How 3D-printing technology is developing in 2022

Carly Behm -  

Spine and orthopedic devices made with 3D-printing technology have grown in recent months from newly launched products and patient-specific implant debuts.

Six notes on 3D-printed spine technology so far this year:

1. The first 3D-printed anterior cervical plate was cleared by the FDA and launched. The Quantum Titanium Cervical Plate includes a 3D-printed, screw-locking cover and screw holes to accommodate 30 degrees of cephalad/caudal angulation.

2. Researchers at Florida Atlantic University and the Marcus Neuroscience Institute, both based in Boca Raton, created a robotic replica of a human spine using 3D printing that enables surgeons to preview the effects of spinal implants prior to an operation.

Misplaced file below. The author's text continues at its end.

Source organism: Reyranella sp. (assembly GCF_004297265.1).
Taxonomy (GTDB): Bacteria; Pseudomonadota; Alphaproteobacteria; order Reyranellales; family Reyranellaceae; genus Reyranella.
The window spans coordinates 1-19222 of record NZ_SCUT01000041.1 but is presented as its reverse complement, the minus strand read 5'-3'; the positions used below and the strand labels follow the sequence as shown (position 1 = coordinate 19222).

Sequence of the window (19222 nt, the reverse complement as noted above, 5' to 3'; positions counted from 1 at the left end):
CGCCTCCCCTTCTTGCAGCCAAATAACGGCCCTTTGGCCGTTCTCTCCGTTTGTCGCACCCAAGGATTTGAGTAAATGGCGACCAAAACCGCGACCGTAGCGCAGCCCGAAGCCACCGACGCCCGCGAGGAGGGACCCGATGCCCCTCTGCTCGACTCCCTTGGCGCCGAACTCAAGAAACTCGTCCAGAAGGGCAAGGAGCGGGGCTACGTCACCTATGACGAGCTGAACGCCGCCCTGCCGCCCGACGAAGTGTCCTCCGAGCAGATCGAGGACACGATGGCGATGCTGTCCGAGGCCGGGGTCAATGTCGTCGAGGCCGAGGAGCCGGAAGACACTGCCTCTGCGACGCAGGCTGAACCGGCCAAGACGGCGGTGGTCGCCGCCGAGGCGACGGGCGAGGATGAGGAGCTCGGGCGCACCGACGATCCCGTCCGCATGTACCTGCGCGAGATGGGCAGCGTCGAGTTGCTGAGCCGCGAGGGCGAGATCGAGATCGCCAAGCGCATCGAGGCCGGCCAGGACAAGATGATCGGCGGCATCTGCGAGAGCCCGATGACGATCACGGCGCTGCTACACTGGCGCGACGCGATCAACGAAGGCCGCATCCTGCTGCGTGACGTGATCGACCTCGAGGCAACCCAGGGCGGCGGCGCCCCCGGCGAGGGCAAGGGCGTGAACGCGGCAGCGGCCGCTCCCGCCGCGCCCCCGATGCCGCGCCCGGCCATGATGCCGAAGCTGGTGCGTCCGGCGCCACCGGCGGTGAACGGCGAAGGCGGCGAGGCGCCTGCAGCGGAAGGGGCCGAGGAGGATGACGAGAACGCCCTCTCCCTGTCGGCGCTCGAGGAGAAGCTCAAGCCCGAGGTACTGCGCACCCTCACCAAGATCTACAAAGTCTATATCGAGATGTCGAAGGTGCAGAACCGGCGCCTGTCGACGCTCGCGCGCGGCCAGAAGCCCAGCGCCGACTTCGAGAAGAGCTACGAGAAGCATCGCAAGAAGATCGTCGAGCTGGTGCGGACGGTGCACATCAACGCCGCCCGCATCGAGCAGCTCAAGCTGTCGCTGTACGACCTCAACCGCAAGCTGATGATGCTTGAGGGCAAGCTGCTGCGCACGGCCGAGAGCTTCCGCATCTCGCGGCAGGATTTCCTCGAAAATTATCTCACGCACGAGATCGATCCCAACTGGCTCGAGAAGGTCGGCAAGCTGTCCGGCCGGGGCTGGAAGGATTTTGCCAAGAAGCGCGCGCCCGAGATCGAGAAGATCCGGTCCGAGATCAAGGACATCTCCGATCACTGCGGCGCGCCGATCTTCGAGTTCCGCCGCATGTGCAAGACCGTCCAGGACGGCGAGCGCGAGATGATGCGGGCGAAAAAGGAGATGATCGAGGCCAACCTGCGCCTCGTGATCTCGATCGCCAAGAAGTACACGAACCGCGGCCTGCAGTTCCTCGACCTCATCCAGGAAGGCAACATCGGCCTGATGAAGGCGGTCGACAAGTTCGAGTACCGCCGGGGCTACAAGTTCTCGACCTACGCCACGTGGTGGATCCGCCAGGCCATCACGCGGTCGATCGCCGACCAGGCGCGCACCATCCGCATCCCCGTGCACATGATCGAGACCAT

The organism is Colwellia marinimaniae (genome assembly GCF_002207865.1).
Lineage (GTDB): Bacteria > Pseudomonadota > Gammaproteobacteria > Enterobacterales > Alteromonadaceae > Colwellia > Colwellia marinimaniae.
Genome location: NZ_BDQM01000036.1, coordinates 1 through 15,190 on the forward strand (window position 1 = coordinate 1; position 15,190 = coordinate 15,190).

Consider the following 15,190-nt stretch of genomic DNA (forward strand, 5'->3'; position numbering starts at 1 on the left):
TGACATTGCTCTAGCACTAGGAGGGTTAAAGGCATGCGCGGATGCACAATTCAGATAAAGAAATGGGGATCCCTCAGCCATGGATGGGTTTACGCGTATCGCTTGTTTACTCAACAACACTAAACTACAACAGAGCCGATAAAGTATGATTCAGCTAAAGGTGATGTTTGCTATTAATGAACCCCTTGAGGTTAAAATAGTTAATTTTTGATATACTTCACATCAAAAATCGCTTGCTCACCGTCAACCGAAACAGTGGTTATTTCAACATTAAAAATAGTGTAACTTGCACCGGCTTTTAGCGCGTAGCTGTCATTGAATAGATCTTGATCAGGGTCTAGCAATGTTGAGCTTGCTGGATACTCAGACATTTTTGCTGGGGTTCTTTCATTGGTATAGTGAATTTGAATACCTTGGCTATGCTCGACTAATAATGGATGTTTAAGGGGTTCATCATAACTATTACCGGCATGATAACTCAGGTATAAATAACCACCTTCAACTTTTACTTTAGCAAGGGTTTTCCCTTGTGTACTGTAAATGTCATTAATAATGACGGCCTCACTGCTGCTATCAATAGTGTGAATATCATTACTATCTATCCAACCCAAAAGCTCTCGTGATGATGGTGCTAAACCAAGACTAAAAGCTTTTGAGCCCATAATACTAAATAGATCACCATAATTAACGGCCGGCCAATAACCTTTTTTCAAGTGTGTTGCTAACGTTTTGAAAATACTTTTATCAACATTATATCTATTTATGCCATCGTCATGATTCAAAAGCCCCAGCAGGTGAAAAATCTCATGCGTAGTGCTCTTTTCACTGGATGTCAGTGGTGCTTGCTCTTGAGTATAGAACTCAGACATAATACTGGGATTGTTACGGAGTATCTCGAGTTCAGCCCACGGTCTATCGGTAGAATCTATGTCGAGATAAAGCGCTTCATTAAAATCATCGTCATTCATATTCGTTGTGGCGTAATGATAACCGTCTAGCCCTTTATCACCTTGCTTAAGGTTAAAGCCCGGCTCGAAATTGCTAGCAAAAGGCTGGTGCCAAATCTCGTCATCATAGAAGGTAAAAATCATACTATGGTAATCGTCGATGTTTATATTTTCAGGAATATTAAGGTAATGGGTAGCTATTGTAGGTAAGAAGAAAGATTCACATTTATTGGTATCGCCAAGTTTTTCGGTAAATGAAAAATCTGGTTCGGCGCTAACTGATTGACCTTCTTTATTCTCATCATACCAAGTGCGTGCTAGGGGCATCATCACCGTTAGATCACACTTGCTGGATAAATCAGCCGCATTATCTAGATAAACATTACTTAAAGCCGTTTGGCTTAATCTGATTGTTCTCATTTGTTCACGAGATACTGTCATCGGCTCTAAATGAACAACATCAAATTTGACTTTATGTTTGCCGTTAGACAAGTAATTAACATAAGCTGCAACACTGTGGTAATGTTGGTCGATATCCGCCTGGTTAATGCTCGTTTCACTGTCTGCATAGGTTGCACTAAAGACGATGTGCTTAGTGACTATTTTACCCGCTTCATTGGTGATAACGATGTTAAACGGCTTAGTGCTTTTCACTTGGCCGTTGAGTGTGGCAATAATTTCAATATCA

3. Amber Implants closed a $10 million series A financing round to develop its 3D-printed vertebral fracture implant, VCFix.

4. DeGen Medical launched the first 3D-printed spinal implant made with Puri-Ti technology.

5. CoreLink's Fusation cervical anchor received FDA 510(k) clearance. The device is 3D-printed with Mimetic Metal technology, which is CoreLink's patented material.

6. Patient-specific 3D-printed implants developed at the ProMade Point of Care Center for Complex Orthopedic Solutions at Hospital for Special Surgery in New York City were debuted, according to a March 8 news release. The first use of the implants in a shoulder surgery was done in January. 

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